Meaning, if you want to play in this deep space, you've got to get your data, right? Okay, well, that's, that's going to give rise to a bunch of new jobs where all they do is date. Uh, and then number three, I think for, for LSU itself, which is the state, the flagship of our state. So they have an opportunity to now take this learning to the businesses and
the alumnus that run those businesses. So they could give rise to a new vertical revenue. So it's really fun to see the new ripples come out of this. And I can tell you in the spring semester, it's going to be four or five X. So we've already got plans to dramatically increase it, and that's going to be fun to be a part of too.
Wow, it's great. It's great what you're doing, giving back to the younger generation, and then building that gap to corporates, positioning them. You know, potential job opportunities and also like getting them on top of latest technology. So that's awesome. So now,
Well, Hanh, I hate to cut you off, but listen, there's, you'll love this. So last Tuesday it was right after the Dem day and one of the team looked a little morose. So I said, guys, what's, what's going on? And he said, a lot of the work we just did. Yeah. And I said, okay, well, let's
talk about that because what an awesome way to learn, right? So in other words, I would not have given back with what they learned up here to get to this point. And yes, there was a technological advancement that could speed it up, but that's the whole point. They got going on this in late August. So they now saw, wow, okay,
this stuff is moving quickly. So it was a real world example of. Um, Hey, this is the way the market's going. So choose to be a permit or, or feel sorry for yourself. But the choice is pretty clear. So I'm sorry to cut you off. That happened last week.
Yeah. Yeah. That's, that's true with the dev event day. I mean, that's you, you either embrace a lot of those innovations, but I'm sure there are many that are in sorrow, right? And, but regardless, I think a lot of the learnings like you described have positioned them to where they are,
that now it's going to be replaced by the GPT 4 Turbo, for instance. But still there's a lot of learnings in that process. So I guess I'm not saying it's, it's not a complete loss and there's more to come from the people that perhaps created those plugins and those. One off type of services. So I think regardless, there's a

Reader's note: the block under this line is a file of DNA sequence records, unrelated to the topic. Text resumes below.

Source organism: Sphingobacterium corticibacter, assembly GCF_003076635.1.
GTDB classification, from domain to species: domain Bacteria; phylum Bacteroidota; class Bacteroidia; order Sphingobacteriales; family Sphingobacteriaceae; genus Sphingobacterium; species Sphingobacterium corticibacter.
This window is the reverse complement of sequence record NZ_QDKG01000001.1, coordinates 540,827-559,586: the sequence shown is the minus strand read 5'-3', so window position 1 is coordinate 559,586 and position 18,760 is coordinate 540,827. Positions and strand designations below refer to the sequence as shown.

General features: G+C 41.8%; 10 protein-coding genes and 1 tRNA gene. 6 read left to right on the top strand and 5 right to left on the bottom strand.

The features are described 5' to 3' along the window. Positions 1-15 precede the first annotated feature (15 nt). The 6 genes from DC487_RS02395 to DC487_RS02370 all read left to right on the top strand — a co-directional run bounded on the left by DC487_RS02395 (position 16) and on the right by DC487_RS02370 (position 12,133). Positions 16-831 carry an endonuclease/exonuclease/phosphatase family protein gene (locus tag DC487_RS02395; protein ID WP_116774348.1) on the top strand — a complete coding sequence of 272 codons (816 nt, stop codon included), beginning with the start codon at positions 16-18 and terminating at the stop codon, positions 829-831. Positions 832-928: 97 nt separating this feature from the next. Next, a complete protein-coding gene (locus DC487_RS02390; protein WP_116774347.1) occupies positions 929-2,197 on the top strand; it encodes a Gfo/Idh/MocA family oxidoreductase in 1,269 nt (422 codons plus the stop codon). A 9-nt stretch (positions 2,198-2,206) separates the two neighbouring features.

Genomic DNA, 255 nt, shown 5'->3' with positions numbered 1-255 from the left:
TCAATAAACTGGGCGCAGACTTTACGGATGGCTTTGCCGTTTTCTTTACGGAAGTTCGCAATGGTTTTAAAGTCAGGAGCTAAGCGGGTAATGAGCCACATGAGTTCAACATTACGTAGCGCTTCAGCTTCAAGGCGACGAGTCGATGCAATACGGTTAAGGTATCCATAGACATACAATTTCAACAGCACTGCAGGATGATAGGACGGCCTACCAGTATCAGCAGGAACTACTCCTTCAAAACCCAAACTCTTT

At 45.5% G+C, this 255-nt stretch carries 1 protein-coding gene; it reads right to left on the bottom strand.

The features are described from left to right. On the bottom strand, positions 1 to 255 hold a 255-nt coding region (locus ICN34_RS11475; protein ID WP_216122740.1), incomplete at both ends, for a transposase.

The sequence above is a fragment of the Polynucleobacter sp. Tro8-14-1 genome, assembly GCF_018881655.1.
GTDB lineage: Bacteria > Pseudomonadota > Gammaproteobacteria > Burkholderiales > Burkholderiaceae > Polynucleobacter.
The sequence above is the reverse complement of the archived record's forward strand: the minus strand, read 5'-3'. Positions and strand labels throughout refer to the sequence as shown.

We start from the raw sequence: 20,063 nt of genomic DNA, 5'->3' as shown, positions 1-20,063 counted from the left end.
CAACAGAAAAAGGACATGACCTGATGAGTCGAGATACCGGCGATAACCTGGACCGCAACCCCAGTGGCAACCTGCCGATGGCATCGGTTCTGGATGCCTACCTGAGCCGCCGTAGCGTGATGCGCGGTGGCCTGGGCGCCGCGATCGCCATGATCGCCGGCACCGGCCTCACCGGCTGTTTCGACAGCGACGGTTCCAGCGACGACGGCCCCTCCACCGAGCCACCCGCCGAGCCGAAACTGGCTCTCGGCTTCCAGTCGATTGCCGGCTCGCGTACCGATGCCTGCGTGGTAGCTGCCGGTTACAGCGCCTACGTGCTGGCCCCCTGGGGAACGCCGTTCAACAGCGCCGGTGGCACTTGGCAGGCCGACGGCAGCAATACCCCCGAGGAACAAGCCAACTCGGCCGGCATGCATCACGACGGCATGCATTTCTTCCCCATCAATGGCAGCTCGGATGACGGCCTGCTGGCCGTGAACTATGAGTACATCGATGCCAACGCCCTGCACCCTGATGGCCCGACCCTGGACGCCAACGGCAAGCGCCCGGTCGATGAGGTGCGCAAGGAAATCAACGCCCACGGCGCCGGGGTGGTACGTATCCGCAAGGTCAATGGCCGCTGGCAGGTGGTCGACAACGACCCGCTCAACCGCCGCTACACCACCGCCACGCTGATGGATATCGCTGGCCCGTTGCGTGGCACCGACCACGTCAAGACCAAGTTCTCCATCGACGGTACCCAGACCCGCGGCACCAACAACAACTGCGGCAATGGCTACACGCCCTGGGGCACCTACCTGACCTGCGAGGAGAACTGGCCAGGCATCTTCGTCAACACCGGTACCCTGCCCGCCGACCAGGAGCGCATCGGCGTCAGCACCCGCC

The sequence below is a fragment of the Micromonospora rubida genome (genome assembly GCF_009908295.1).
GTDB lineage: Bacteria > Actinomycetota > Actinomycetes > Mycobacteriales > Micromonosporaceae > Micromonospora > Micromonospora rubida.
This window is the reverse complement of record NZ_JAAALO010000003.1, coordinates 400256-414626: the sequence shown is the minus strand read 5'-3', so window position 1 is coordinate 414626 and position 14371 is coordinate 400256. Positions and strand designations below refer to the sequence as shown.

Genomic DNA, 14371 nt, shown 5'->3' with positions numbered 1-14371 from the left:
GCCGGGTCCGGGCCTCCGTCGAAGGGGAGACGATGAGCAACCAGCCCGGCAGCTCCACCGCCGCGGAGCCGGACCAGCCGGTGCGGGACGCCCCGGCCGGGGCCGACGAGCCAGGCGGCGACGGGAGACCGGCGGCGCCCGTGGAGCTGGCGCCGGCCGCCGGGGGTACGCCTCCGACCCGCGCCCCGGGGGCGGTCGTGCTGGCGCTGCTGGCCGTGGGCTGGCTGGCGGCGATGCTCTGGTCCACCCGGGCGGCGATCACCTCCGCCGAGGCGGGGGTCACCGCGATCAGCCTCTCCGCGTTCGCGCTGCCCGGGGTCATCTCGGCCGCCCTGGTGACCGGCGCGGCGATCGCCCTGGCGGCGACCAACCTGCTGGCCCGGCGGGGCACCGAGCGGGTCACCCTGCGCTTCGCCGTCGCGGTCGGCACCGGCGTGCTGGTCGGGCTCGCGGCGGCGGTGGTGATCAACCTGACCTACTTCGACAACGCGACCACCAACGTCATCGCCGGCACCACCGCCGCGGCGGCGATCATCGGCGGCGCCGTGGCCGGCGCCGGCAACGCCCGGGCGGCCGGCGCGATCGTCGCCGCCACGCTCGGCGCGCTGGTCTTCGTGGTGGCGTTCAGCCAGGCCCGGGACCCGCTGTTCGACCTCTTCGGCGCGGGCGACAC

lot of learnings along the way. So as you communicate with the students, how do you go about advocating for a balanced approach that ensures. Innovation without compromising human values?
That's a good question. You know, I think, you know, young people today, I think, want opportunity. And they're different, their generation, Harvard Business Review data says that that generation would rather have a root canal than step into a bank. Um, a lot of people think that's funny. I'm more interested in why, what's the thinking that makes
them pull that lever, right? And so I think when I try to stress to them is your youth should be a plus, meaning all these businesses that we work with on a day to day basis, it disrupt, right? They're trying to be dragged into innovating themselves, which can be difficult, but they're going to need some help.
So they're going to look to the younger generation to give that help. So if you're young and you're not equipped with the latest and greatest head, as, as Desi Arnaz would say, you've got some splitting to do Lucy, uh, it's just, why would you give away that competitive advantage decision on, especially when the carousel is only getting fast. So I think the learning to them
on is a combination of guys, here's the market opportunity. Um, and then here's what you need to do to be equipped to, to not only step into it, but potentially help lead the way, uh, in this, because you and I both well know on none of us that are in AI could tell you what six months from now looks like none of us and anyone that says they do are making it up and
shouldn't be able to be, we can take the best guesses, but nobody has a full clear roadmap on where this is going. And so that back to our statement a minute ago. If that's the case, I want to sit at the table. I want to be able to help influence. I'm certainly watching, um, because I want to decide my future.
I don't want it decided for me.
I really think the key skills to have nowadays. Is, uh, adaptability and lifelong learning again, you know, we can just hit that reset button because whatever we thought we knew in terms of technology and, and, and digital transformation, it's exponentially potential growth now. So, so let's do a little bit deeper dive on the ethical dilemmas.
So what have you seen or what do you think that's most pressing ethical dilemmas in AI today? Let us know in the comments below. Thanks for watching. Bye for now. And what do you think? How should we address it?